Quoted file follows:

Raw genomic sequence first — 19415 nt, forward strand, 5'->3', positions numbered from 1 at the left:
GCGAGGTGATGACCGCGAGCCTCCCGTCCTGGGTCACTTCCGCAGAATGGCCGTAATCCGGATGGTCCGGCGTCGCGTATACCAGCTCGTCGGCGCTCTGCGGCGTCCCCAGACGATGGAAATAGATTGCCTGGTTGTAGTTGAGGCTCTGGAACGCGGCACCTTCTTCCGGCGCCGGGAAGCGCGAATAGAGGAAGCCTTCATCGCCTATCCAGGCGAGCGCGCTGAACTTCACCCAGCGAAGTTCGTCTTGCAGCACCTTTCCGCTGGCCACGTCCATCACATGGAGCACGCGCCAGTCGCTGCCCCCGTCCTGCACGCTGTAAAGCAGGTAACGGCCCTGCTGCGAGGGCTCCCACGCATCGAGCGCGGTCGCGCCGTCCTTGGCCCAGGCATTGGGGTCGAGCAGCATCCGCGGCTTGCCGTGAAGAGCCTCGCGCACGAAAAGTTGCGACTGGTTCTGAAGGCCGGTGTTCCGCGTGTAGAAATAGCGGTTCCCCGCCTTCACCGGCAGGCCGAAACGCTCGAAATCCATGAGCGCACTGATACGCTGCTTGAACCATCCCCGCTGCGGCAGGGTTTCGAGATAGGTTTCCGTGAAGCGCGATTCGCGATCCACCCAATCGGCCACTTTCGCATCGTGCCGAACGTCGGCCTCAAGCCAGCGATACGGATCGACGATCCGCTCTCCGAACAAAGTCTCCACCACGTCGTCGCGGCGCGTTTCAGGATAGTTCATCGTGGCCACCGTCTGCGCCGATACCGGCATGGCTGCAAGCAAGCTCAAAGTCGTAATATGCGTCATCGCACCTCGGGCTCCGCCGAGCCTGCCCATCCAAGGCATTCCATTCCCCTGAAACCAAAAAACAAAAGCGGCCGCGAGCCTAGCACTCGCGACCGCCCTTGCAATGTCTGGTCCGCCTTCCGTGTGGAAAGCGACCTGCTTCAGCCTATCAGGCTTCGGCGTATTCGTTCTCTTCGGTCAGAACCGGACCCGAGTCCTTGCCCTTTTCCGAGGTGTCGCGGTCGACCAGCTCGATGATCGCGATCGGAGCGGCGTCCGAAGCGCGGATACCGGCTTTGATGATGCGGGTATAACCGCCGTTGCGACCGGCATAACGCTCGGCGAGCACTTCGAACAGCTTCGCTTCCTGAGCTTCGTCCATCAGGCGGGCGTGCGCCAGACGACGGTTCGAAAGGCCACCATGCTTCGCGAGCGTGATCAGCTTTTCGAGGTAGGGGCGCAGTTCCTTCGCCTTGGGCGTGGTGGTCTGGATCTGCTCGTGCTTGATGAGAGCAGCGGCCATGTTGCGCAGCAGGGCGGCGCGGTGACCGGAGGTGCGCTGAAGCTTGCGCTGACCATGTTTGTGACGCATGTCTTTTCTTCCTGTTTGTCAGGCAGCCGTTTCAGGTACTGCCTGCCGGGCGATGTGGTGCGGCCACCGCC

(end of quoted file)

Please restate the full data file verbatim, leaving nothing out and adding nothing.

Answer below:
Raw genomic sequence first — 19415 nt, forward strand, 5'->3', positions numbered from 1 at the left:
GCGAGGTGATGACCGCGAGCCTCCCGTCCTGGGTCACTTCCGCAGAATGGCCGTAATCCGGATGGTCCGGCGTCGCGTATACCAGCTCGTCGGCGCTCTGCGGCGTCCCCAGACGATGGAAATAGATTGCCTGGTTGTAGTTGAGGCTCTGGAACGCGGCACCTTCTTCCGGCGCCGGGAAGCGCGAATAGAGGAAGCCTTCATCGCCTATCCAGGCGAGCGCGCTGAACTTCACCCAGCGAAGTTCGTCTTGCAGCACCTTTCCGCTGGCCACGTCCATCACATGGAGCACGCGCCAGTCGCTGCCCCCGTCCTGCACGCTGTAAAGCAGGTAACGGCCCTGCTGCGAGGGCTCCCACGCATCGAGCGCGGTCGCGCCGTCCTTGGCCCAGGCATTGGGGTCGAGCAGCATCCGCGGCTTGCCGTGAAGAGCCTCGCGCACGAAAAGTTGCGACTGGTTCTGAAGGCCGGTGTTCCGCGTGTAGAAATAGCGGTTCCCCGCCTTCACCGGCAGGCCGAAACGCTCGAAATCCATGAGCGCACTGATACGCTGCTTGAACCATCCCCGCTGCGGCAGGGTTTCGAGATAGGTTTCCGTGAAGCGCGATTCGCGATCCACCCAATCGGCCACTTTCGCATCGTGCCGAACGTCGGCCTCAAGCCAGCGATACGGATCGACGATCCGCTCTCCGAACAAAGTCTCCACCACGTCGTCGCGGCGCGTTTCAGGATAGTTCATCGTGGCCACCGTCTGCGCCGATACCGGCATGGCTGCAAGCAAGCTCAAAGTCGTAATATGCGTCATCGCACCTCGGGCTCCGCCGAGCCTGCCCATCCAAGGCATTCCATTCCCCTGAAACCAAAAAACAAAAGCGGCCGCGAGCCTAGCACTCGCGACCGCCCTTGCAATGTCTGGTCCGCCTTCCGTGTGGAAAGCGACCTGCTTCAGCCTATCAGGCTTCGGCGTATTCGTTCTCTTCGGTCAGAACCGGACCCGAGTCCTTGCCCTTTTCCGAGGTGTCGCGGTCGACCAGCTCGATGATCGCGATCGGAGCGGCGTCCGAAGCGCGGATACCGGCTTTGATGATGCGGGTATAACCGCCGTTGCGACCGGCATAACGCTCGGCGAGCACTTCGAACAGCTTCGCTTCCTGAGCTTCGTCCATCAGGCGGGCGTGCGCCAGACGACGGTTCGAAAGGCCACCATGCTTCGCGAGCGTGATCAGCTTTTCGAGGTAGGGGCGCAGTTCCTTCGCCTTGGGCGTGGTGGTCTGGATCTGCTCGTGCTTGATGAGAGCAGCGGCCATGTTGCGCAGCAGGGCGGCGCGGTGACCGGAGGTGCGCTGAAGCTTGCGCTGACCATGTTTGTGACGCATGTCTTTTCTTCCTGTTTGTCAGGCAGCCGTTTCAGGTACTGCCTGCCGGGCGATGTGGTGCGGCCACCGCC